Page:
Thank you Ian Thorpe: How your coming out impacted this gay dad and his kids

Five-time Olympic swimming gold medalist Ian Thorpe for the first time publicly confirmed that he is gay during a television interview on July 13, 2014, ending years of speculation about his sexual orientation.
Five-time Olympic swimming gold medalist Ian Thorpe for the first time publicly confirmed that he is gay during a television interview on July 13, 2014, ending years of speculation about his sexual orientation. AP

Last weekend, Ian Thorpe, who Australian politician Penny Wong called her country’s “greatest Olympian,” came out as a gay man

In doing so, he follows in the footsteps of a number of brave public celebrities and a number of athletes from around the globe.

There was an aspect to Thorpe’s disclosure which was dramatically more poignant than his predecessors, however.  In coming out, Thorpe shared something not often discussed: the horrible cost to one’s psyche of hiding such a core and personal secret.

Actress Ellen Page, for example, came out eloquently. She described her pre-coming out mindset as “You’re just not fully aware of it. I think I still felt scared about people knowing. I felt awkward around gay people; I felt guilty for not being myself.” 

Michael Sam came out describing a supportive team, bright draft prospects and ended up kissing his boyfriend on ESPN.

Tom Daley came out under the mystery of a romantic “love at first sight” mystique, later to reveal that the magical man was Oscar winner Dustin Lance Black.  All of their public coming out processes were brave and heart warming, but they also only painted half the picture that many experience.

The other half of the picture is the dark side of hiding the secrets of one’s personal identity.  It is the side that contains thoughts of suicide, and the proclivity to fall prey to depression, alcoholism and drugs.  Those were part of Ian Thorpe’s story.  He came out about them as strongly as he did about his sexual orientation.

Ian’s story made me cry just a little bit harder.  I cried relating to the all too familiar pain of the dark he was leaving.  I had been a former resident.

I felt compelled to share Ian’s story with my two sons

As they are on the verge of turning twelve, adolescence is taking over their lives and the temptation to build their own closets of secrets loom before them.  Because their birth families have been prone to alcohol and drug addiction issues, they are biologically susceptible and that too is a situation of which I have made them aware.

Conversations about this time in their lives are not easy, nor do they enter into them lightly. The school showed them a film about body changes during puberty, which the boys found, let’s say, difficult to discuss afterwards. I recall it going something like this: “It was about unspeakable things, Dad!” Jesse declared dramatically. “UnSPEAKABLE things! Trust me you do not want to know! You are better off not knowing!!”

I, of course, pressed forward. “Were these specifically in the boy area, or are you talking about menstruation?”

“Acckkk! You spoke its name!” That ended the discussion for that day.

On the day that Ian Thorpe came out, I had brought up a different, but related conversation with them. I told them that an Olympic swimmer from Australia had come out as gay. They thought this was great. They are both avid swimmers, and both proud of their LGBT family.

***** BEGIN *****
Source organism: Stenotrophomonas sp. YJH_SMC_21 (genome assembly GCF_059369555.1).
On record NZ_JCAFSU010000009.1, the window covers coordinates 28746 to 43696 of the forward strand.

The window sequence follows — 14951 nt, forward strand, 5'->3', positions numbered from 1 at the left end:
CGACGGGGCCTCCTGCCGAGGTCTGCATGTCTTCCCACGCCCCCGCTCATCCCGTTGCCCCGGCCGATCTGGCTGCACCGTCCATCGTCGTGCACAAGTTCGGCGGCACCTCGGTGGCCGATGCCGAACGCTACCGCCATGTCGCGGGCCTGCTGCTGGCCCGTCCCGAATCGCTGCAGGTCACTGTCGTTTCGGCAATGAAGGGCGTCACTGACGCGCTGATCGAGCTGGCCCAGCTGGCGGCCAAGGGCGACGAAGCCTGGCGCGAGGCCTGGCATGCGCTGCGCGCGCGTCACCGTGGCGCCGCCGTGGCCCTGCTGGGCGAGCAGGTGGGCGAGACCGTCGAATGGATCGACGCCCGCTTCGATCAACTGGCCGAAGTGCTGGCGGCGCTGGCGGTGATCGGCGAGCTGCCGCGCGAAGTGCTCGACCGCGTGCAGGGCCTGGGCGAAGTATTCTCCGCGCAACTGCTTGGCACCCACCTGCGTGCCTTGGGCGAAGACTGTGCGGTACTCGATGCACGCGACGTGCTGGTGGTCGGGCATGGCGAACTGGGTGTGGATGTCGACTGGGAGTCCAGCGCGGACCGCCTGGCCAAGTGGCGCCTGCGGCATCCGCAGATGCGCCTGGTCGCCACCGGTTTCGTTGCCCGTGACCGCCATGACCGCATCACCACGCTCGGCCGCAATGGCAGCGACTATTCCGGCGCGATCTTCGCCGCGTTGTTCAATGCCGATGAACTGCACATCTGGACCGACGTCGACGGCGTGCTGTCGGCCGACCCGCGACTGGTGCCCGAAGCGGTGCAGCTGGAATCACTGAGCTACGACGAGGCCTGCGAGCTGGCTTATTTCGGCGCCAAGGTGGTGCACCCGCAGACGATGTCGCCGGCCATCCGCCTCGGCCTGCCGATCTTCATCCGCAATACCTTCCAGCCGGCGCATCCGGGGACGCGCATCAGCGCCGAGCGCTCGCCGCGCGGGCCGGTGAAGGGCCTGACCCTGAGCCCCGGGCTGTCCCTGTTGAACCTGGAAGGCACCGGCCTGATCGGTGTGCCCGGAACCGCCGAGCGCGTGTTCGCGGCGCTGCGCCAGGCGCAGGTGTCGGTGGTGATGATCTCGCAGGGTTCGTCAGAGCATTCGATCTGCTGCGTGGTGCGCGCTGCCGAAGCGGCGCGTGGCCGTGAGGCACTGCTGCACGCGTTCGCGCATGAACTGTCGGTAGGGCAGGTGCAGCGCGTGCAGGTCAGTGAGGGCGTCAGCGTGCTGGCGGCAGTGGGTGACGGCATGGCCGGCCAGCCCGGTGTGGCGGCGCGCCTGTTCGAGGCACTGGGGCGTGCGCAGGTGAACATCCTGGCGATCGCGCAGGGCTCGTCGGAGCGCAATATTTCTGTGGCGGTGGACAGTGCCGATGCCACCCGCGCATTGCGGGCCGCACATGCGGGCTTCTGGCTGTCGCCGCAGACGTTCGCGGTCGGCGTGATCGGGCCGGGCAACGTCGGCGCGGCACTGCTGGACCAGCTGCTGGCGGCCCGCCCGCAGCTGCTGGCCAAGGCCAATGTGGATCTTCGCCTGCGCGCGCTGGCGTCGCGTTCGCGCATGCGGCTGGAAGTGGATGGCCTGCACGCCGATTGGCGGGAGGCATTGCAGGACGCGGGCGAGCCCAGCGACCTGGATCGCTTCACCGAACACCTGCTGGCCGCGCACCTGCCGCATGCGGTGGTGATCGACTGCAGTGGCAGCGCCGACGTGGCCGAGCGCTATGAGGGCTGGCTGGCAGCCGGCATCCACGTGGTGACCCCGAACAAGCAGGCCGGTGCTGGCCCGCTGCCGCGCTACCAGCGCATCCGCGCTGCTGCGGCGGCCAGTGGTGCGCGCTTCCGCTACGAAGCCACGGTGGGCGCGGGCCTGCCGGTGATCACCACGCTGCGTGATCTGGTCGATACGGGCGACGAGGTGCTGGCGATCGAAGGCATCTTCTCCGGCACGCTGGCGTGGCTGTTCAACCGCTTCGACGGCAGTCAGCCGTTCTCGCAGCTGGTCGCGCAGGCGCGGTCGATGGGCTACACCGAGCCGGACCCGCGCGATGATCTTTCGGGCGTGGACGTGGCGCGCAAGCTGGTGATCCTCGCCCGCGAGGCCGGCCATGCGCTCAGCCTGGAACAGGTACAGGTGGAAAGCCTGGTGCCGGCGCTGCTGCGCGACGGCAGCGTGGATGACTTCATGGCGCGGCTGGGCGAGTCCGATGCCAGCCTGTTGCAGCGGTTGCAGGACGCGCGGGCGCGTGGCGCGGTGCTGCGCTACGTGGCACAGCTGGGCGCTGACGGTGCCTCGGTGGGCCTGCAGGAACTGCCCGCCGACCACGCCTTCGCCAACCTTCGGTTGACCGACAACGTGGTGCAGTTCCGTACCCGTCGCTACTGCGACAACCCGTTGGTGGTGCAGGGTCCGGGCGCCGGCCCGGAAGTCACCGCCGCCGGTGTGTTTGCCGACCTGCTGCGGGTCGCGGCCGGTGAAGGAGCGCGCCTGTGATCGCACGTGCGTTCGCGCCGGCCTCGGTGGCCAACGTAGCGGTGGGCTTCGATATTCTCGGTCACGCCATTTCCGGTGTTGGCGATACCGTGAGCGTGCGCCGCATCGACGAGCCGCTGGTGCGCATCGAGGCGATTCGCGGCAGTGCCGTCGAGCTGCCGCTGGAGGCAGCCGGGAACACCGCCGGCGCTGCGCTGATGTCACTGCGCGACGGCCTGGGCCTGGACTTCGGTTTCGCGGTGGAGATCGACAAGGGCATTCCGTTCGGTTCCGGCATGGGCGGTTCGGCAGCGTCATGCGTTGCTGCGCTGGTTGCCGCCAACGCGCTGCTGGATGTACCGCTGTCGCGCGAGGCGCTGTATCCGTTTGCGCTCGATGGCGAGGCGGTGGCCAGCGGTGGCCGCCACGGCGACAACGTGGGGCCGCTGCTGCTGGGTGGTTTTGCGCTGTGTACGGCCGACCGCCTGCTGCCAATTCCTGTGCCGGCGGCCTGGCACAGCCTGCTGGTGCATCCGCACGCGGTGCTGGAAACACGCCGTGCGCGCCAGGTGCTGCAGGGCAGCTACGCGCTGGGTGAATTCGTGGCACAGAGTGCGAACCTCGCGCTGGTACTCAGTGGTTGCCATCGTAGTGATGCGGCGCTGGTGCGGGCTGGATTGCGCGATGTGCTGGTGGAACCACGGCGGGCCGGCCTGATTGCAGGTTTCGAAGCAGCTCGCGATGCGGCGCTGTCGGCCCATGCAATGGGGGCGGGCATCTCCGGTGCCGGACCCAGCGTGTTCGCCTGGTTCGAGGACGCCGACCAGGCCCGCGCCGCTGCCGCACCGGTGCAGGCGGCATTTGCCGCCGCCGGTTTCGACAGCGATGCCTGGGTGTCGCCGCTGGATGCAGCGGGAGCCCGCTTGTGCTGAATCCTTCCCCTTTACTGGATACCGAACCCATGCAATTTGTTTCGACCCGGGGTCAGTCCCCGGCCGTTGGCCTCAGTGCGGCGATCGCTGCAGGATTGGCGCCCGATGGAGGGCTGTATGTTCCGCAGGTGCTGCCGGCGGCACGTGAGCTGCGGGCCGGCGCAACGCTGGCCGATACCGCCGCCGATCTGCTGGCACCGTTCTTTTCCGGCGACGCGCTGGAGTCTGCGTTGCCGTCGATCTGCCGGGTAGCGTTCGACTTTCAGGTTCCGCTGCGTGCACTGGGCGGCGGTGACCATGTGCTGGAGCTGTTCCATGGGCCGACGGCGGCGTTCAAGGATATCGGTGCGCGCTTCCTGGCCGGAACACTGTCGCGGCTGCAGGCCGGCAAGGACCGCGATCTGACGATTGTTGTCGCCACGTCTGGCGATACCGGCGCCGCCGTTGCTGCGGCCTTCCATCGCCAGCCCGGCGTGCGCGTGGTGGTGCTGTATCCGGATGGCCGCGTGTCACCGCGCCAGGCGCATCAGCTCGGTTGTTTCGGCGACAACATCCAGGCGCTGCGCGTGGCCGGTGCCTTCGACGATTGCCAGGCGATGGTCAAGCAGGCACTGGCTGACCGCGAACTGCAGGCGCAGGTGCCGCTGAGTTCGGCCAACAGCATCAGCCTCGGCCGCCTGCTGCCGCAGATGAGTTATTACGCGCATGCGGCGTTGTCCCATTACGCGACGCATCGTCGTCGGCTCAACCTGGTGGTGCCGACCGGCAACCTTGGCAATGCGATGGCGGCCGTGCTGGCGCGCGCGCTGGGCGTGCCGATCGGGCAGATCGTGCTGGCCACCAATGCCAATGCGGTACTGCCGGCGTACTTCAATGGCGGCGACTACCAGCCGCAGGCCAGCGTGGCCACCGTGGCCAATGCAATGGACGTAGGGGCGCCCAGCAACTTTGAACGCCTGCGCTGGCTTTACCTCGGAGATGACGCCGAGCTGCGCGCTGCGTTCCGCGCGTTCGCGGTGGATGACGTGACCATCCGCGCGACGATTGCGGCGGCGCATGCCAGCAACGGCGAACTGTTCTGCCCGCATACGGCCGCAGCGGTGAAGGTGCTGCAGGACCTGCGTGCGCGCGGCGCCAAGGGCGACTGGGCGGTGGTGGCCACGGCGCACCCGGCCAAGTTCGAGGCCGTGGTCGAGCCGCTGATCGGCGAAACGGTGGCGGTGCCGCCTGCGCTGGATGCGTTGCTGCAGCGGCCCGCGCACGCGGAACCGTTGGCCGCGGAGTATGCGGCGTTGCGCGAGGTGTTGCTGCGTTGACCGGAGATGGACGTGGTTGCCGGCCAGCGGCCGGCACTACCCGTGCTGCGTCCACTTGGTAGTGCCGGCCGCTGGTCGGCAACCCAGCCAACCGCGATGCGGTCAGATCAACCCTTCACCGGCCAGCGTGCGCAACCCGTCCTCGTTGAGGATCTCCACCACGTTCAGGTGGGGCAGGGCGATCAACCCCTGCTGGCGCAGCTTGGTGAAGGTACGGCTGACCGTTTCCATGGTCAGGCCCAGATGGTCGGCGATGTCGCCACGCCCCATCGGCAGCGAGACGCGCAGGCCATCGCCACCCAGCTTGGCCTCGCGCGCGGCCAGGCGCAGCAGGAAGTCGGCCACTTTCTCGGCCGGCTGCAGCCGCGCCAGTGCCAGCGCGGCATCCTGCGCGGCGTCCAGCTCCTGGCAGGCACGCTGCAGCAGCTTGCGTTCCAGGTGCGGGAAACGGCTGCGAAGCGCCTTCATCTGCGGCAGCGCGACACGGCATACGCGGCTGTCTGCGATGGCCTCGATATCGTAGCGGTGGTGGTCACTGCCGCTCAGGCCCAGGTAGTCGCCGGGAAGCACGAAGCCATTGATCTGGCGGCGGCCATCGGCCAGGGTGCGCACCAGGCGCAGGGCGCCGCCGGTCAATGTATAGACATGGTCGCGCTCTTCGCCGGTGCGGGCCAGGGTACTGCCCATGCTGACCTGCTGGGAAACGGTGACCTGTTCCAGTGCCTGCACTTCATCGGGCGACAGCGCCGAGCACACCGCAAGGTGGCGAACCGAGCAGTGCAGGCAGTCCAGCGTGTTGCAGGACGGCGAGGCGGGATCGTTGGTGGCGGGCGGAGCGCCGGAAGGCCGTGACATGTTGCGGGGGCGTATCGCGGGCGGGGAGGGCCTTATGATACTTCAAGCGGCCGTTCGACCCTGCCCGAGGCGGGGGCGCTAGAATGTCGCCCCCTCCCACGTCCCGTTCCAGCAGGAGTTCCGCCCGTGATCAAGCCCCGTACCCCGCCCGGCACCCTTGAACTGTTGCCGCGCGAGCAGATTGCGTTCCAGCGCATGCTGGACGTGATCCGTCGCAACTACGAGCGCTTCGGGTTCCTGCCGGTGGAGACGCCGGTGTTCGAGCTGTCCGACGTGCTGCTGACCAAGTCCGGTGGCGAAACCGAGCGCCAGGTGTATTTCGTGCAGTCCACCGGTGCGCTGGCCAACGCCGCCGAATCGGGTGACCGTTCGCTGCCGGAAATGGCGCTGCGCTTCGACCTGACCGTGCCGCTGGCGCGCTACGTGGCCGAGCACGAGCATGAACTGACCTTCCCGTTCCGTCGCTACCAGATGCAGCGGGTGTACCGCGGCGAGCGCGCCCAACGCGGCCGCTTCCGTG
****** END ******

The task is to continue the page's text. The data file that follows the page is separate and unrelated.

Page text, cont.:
I also told them about his struggles with holding secrets through his adolescence and how it added to depression, and a dependence on drugs and alcohol. Knowing their family history with chemical dependence and the dangers, the boys listened solemnly and seriously.

I concluded the talk with them by essentially quoting something I had written for them almost two years ago.

I said:

“I know you are discovering within yourselves new tastes, new ideas and new instincts. You know we have rules and principles to live by that make us good citizens, help us to never harm others and to be loving caring beings. With those, I hope you guide the new and developing you that emerges. I also hope that you continue to feel free to share with me about feelings, thoughts, aspirations and dreams that you have. Someday, you will fall in love.

“As we have talked about… there are men who fall in love with women, quite a lot of them actually, and then there are men who fall in love with other men… like Papa and I did. As you develop into the men you are going to be, your instincts will tell you which of these you are. Your instincts may also tell you that you are both. I don’t know. Here is the important point, however – I won’t care.”

And then I added…

“I care that you not hold secrets about yourself from me. I will celebrate who you are. As Ian Thorpe showed us, holding a secret can make even being a world renown athlete no fun. We Watsons cannot dabble with drugs or alcohol, others might, but we can’t afford to. I won’t care about the gender or ethnicity of your future spouse. If you have secrets, I want you to share them with me before you reach out to any of that. There are things you will win, there are things you will lose and through each, you will have a champion, your Dad. I am here for you, and I always will be.”

From the looks on their faces, I know the message had gotten through. They quietly shuffled off to focus on Mine Craft, but in thought over what had just been said.

Meanwhile, I sat down to compose a letter to Ian Thorpe.

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